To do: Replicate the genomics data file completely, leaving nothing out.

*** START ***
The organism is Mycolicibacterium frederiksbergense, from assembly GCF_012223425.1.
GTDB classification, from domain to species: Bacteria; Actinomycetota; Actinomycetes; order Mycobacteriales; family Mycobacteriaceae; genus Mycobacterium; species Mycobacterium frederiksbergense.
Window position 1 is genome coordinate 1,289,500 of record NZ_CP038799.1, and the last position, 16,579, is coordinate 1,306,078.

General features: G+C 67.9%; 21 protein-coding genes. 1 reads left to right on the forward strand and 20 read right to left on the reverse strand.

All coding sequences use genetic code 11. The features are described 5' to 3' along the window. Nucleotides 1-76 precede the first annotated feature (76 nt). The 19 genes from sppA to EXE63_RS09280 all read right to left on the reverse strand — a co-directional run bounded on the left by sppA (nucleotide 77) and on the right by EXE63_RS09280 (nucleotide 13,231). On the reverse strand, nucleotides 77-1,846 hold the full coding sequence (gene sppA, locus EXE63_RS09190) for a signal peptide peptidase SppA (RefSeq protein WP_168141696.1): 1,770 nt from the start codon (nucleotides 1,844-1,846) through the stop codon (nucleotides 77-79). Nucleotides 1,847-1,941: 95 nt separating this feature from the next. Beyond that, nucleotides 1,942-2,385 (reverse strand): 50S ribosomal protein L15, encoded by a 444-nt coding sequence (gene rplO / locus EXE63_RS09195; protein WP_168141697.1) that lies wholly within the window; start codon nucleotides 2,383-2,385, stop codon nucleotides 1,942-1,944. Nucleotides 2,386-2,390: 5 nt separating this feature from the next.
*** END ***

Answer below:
The organism is Mycolicibacterium frederiksbergense, from assembly GCF_012223425.1.
GTDB classification, from domain to species: Bacteria; Actinomycetota; Actinomycetes; order Mycobacteriales; family Mycobacteriaceae; genus Mycobacterium; species Mycobacterium frederiksbergense.
Window position 1 is genome coordinate 1,289,500 of record NZ_CP038799.1, and the last position, 16,579, is coordinate 1,306,078.

General features: G+C 67.9%; 21 protein-coding genes. 1 reads left to right on the forward strand and 20 read right to left on the reverse strand.

All coding sequences use genetic code 11. The features are described 5' to 3' along the window. Nucleotides 1-76 precede the first annotated feature (76 nt). The 19 genes from sppA to EXE63_RS09280 all read right to left on the reverse strand — a co-directional run bounded on the left by sppA (nucleotide 77) and on the right by EXE63_RS09280 (nucleotide 13,231). On the reverse strand, nucleotides 77-1,846 hold the full coding sequence (gene sppA, locus EXE63_RS09190) for a signal peptide peptidase SppA (RefSeq protein WP_168141696.1): 1,770 nt from the start codon (nucleotides 1,844-1,846) through the stop codon (nucleotides 77-79). Nucleotides 1,847-1,941: 95 nt separating this feature from the next. Beyond that, nucleotides 1,942-2,385 (reverse strand): 50S ribosomal protein L15, encoded by a 444-nt coding sequence (gene rplO / locus EXE63_RS09195; protein WP_168141697.1) that lies wholly within the window; start codon nucleotides 2,383-2,385, stop codon nucleotides 1,942-1,944. Nucleotides 2,386-2,390: 5 nt separating this feature from the next.